What is most objectionable is the fact that while disusing the authorship of the Mahabharata the name of its sole and true writer Krishna Dwaipayana Vyas has not been mentioned even once under the sub-title “Author(s) and Dates”. The word “Vyasa” appears only in the margin. Can there be anything more unlawful and unjust? Instead of telling the students the universally accepted truth that the great saint and renowned scholar Krishna Dwaipayana Vyas has composed the excellent epic the Mahabharata, the NCERT textbook in so-called history misleads them by saying that it was written by charioteer-bards who composed poems celebrating victories and other achievements of the warriors. It may be mentioned here that the bards were generally illiterate persons not well versed in scriptures. Ascribing authorship of the Mahabharata to these persons of little learning is highly derogatory and deserves condemnation.
The Manusmriti is not only the first and foremost book of Hindu law, but is held in high esteem throughout the world as a great scripture. It belongs to pre-historic period but according to the NCERT textbook it was compiled between 200 BCE and 200 CE. Can there be anything more misleading than this? The Manusmriti finds mention in the Gita, which was compiled more than 5000 years before. Even from this point of view the date of the origin of the Manusmriti given in the aforesaid textbook is palpably wrong and ought not to be believed.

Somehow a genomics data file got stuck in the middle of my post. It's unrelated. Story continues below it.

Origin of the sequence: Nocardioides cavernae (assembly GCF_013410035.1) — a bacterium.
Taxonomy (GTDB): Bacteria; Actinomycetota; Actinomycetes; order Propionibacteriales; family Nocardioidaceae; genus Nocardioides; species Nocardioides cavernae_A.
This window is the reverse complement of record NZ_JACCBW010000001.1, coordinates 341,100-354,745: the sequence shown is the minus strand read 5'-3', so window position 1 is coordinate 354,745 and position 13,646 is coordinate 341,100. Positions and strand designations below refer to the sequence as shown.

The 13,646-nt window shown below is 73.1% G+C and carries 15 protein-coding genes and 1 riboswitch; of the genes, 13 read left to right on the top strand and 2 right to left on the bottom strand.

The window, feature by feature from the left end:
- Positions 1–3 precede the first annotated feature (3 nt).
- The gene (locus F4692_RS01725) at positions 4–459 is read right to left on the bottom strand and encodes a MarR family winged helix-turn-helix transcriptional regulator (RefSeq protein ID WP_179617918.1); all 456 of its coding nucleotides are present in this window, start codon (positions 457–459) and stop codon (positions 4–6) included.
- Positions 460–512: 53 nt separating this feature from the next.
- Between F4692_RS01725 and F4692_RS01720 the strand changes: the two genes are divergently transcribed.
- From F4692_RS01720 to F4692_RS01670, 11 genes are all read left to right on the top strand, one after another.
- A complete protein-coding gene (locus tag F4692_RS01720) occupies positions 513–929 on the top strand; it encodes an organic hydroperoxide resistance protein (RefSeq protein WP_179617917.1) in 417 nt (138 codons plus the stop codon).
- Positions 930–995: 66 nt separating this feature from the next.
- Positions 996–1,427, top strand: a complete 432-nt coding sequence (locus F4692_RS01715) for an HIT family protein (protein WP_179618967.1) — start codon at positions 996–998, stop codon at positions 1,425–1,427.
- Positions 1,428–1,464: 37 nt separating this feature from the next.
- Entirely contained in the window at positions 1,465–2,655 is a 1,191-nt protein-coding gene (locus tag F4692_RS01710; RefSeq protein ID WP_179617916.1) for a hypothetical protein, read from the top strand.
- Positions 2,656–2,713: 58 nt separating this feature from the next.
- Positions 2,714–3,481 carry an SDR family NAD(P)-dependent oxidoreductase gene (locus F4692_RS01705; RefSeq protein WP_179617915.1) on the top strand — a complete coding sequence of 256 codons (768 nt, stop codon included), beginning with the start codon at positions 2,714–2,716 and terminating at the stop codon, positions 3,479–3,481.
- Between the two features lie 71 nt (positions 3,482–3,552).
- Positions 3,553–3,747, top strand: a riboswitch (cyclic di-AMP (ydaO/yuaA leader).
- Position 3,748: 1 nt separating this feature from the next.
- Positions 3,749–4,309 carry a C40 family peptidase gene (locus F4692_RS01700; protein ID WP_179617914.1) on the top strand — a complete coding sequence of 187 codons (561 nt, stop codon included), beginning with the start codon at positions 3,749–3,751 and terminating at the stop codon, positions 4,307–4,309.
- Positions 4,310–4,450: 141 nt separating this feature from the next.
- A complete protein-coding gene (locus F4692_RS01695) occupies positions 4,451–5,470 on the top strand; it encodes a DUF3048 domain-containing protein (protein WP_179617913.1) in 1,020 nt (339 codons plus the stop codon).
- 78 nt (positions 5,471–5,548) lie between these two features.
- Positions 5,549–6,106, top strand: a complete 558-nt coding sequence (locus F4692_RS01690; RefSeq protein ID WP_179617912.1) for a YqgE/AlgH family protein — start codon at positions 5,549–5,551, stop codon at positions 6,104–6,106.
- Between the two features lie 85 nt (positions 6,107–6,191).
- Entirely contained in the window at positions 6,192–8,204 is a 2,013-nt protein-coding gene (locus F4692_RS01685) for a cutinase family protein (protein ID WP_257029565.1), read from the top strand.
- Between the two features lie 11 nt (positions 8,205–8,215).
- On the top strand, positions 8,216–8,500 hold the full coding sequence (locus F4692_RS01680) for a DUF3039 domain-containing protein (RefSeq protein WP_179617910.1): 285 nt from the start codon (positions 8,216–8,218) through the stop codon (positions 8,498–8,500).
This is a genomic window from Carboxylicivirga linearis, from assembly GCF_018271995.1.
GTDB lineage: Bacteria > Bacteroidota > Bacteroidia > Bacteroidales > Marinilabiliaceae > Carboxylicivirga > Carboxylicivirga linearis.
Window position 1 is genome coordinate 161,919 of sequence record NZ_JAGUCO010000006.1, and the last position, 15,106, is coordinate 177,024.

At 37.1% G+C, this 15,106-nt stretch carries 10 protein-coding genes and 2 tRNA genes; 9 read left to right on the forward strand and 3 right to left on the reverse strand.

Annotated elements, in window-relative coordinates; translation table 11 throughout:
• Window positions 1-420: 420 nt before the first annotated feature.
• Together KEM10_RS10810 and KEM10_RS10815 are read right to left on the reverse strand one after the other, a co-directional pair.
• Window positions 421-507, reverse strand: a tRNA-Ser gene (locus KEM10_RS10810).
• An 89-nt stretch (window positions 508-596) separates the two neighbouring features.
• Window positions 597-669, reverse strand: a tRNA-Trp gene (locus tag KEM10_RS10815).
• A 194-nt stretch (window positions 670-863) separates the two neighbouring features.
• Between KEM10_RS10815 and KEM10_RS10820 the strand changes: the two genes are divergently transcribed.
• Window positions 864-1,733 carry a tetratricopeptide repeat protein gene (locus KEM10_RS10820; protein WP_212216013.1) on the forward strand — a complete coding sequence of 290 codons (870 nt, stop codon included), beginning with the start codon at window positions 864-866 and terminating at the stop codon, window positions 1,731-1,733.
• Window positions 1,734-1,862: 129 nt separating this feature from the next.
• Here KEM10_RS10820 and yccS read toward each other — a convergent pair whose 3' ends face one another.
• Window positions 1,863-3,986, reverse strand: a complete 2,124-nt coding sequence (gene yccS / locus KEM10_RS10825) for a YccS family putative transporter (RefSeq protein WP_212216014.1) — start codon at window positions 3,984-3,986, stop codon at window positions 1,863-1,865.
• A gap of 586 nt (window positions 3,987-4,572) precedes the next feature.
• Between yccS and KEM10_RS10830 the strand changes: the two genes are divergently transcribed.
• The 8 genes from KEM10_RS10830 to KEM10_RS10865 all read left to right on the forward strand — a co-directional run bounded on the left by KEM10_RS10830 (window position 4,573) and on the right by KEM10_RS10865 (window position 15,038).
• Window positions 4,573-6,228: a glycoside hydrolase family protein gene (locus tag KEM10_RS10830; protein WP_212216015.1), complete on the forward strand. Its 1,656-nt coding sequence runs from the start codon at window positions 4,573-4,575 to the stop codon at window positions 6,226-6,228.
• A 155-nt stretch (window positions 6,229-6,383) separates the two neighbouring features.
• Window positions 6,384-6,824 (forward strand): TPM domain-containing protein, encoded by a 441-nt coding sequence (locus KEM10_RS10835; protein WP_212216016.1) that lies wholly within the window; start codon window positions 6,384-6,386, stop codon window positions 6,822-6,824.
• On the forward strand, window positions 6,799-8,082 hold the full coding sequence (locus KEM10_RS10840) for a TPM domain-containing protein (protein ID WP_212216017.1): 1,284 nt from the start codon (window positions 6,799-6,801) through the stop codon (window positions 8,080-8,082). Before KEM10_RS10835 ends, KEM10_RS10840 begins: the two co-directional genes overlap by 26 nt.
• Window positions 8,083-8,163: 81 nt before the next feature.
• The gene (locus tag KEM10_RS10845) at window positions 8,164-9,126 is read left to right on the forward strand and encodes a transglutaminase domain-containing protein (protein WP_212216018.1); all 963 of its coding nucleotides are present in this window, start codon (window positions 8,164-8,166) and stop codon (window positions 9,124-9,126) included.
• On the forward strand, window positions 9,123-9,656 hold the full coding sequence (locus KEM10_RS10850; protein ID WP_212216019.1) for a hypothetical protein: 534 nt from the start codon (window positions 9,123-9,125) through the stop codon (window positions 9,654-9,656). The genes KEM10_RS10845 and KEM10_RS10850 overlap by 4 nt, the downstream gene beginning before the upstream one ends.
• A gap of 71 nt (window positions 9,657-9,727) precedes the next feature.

The NCERT textbook in history has misinterpreted the word Chandala used in Manusmriti. A Chandala is the one who is extremely cruel by nature and habitually indulges in sinful acts. He, therefore, was required to live outside the village or town, use discarded utensils and don clothes of the dead and do such other degrading duties. Had the great sage Manu mandated the banishment of a Shudra from the village or town in the like manner as contemplated by the said textbook in Indian history, he could not have said the following:-
“Let the Shudra serve Brahmins alone for gaining heaven or for welfare both in this world and hereafter (Manusmriti 10: 122).
Even the celebrated western scholar Max Muller’s text on Manu has drawn a clear distinction between Shudra and Chandala.
We find a distortion of fact in respect of the Holy Puranas also. The NCERT textbook in question says that many stories in the Puranas were compiled by Brahmins by about the middle of the first millennium CE.
Even details given about Lord Buddha and Lord Mahavir are not complete. There is no mention of the famous Eightfold Path carved out by Lord Buddha to bring all sufferings in life to an end. Even the sermon of Lord Mahavir lacks broad historical contours.